The first Grand Slam of the year concluded with Novak Djokovic’s 6-4, 6-2, 6-3 straight-sets victory over Andy Murray. Though there is certainly something to be said about Djokovic’s individual stellar performance, the results of the Melbourne tournament were perhaps a more welcome reminder of how tennis’ young guns continue to shake things up and push the game forward.
Rafael Nadal and Roger Federer, the world’s top two ranked players, were making headlines even before the tournament started. Nadal would be playing for the “Rafa Slam”, a title for winning the fourth consecutive Grand Slam, a feat not accomplished since Rod Laver in 1969. Not surprisingly, most expected Federer to be the roadblock standing in his way. Winning the first major of the season would be a significant step towards regaining his world #1 ranking. And though tennis can be pleasantly unpredictable at best, for most it was really still a question of who would give Nadal and Federer the most trouble before they both eventually met in the final.
It was not to be, however, as Nadal picked up a leg injury and fell to fellow Spaniard David Ferrer in the quarterfinals. The next day, Federer was sent packing by a near-perfect performance by Djokovic in their semi-final match. “It’s really one of the best matches I’ve played in a while,” said Djokovic of his convincing 7-6 (3), 7-5, 6-4 victory. Federer’s last straight sets loss was at the 2008 Australian Open to Djokovic who went home with the trophy.
Stakes were already high with one of four annual majors up for grabs. Once the top two contenders were out of the way, competition seemed to intensify that much more. While Djokovic and Murray, ranked third and fifth in the world, respectively, have established themselves as two of the biggest names in the game, they still play second fiddle to the Rafa-Roger act. Since claiming his only major title back in 2008, the Serb had been working to shed the “one-hit wonder” label critics were quick to pin on him. Murray was caught in a similar struggle; for all his years of being touted as Britain’s next hope and having previously secured a spot in the final of two majors, he had been left perpetually on the brink, still waiting to get on the board. Both men had something to prove, and finally, a promising opportunity to do so. Those hoping for another Nadal-Federer showdown must have been disappointed, but the anticipation of what the two could pull off on the big stage in some ways more than made up for it.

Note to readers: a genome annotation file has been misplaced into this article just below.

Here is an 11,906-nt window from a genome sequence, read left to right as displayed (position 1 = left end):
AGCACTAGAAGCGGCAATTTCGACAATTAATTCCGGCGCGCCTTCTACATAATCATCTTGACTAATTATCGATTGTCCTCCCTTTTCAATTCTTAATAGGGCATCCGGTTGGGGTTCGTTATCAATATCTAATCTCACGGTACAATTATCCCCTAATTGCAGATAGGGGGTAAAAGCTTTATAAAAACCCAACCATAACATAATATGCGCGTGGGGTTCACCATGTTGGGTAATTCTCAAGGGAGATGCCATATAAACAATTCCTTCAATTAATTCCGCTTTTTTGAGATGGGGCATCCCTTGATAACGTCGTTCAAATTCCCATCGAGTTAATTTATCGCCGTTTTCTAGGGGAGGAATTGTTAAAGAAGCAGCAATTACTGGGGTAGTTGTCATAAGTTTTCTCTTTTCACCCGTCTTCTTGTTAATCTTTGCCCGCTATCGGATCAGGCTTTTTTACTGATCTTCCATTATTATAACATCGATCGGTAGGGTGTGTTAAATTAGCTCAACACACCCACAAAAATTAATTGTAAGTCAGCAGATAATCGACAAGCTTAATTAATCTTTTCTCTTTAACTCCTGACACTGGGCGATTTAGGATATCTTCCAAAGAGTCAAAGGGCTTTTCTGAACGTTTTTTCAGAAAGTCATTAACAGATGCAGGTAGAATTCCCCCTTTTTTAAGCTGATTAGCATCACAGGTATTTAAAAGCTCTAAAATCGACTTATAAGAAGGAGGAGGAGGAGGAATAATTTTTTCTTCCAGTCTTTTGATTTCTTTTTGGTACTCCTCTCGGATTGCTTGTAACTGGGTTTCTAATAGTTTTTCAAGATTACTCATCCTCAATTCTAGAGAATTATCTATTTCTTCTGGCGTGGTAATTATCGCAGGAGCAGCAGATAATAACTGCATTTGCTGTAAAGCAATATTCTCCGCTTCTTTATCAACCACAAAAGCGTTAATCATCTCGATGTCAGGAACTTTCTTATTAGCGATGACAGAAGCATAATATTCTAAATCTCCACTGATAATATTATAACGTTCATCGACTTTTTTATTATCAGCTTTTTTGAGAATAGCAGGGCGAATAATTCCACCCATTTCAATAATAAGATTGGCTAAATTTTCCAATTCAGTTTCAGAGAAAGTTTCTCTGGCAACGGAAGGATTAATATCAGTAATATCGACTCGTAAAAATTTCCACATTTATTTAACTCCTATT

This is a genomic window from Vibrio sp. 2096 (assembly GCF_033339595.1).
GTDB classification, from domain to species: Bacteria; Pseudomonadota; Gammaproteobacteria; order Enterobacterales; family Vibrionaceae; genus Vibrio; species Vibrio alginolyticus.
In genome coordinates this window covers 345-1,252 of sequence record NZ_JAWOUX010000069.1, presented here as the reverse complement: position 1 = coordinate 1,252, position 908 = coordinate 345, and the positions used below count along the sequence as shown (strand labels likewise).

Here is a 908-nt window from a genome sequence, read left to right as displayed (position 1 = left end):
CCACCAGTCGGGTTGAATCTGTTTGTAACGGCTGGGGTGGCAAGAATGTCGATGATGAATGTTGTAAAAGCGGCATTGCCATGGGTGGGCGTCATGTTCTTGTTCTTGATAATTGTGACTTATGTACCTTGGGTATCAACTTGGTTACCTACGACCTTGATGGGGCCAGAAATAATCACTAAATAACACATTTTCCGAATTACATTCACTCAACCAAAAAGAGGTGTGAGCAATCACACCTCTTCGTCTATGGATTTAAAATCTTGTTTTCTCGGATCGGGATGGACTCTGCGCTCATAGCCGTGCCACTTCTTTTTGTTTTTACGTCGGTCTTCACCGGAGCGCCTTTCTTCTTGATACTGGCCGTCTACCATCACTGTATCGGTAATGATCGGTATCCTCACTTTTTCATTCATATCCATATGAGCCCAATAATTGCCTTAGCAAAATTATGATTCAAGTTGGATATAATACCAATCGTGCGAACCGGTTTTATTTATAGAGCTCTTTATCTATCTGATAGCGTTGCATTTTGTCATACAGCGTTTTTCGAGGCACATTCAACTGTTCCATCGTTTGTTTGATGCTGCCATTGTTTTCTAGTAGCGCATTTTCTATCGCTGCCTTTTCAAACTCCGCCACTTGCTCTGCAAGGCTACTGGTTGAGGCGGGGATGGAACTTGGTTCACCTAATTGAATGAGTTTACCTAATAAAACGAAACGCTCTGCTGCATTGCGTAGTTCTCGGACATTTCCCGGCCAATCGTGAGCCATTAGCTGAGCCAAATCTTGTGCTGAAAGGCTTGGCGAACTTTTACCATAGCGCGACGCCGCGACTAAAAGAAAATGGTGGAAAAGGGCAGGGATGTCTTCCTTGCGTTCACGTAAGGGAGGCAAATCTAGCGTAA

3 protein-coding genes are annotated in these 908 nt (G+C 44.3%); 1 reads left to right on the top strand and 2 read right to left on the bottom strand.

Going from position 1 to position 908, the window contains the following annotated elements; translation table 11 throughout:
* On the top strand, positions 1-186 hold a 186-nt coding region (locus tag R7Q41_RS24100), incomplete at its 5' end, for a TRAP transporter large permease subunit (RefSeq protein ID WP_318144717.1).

Rather than being the physical stroke-for-stroke thrashing many expected of Djokovic and Murray, the final turned out to be more a psychological test than anything else. Djokovic’s serve was on and his defensive game was clutch, never allowing Murray to find a rhythm he could settle in to. His ground strokes finding all the right corners, Djokovic’s confidence continued to soar. Increasingly frustrated at his efforts being shut out, Murray’s confidence gradually collapsed. There’s no denying Djokovic in the zone, just as there’s no rescuing Murray once he’s dug himself into that hole. More or less evenly matched in shot-making ability, the difference was in their glaringly different mentalities on court. That was the difference that counted on the day, and after two hours 38 minutes, ultimately decided the championship.
It seems odd given their obvious talents, impressive head-to-head records, and growing title collection that Djokovic and Murray would still be considered underdogs, but in an era of the game where quality of play is as high as it’s ever been, it’s the way things worked out. The results this year in Melbourne sent as loud a message from the tour’s little brothers (aka everyone who isn’t Roger Federer or Rafael Nadal) as it did on behalf of just the champion. Finding their way to this year’s Australian Open final hasn’t quite stripped Djokovic and Murray of their underdog status among the big four, but it has certainly come as a pleasant reminder that though it’s been pretty crowded lately, there’s always room at the top.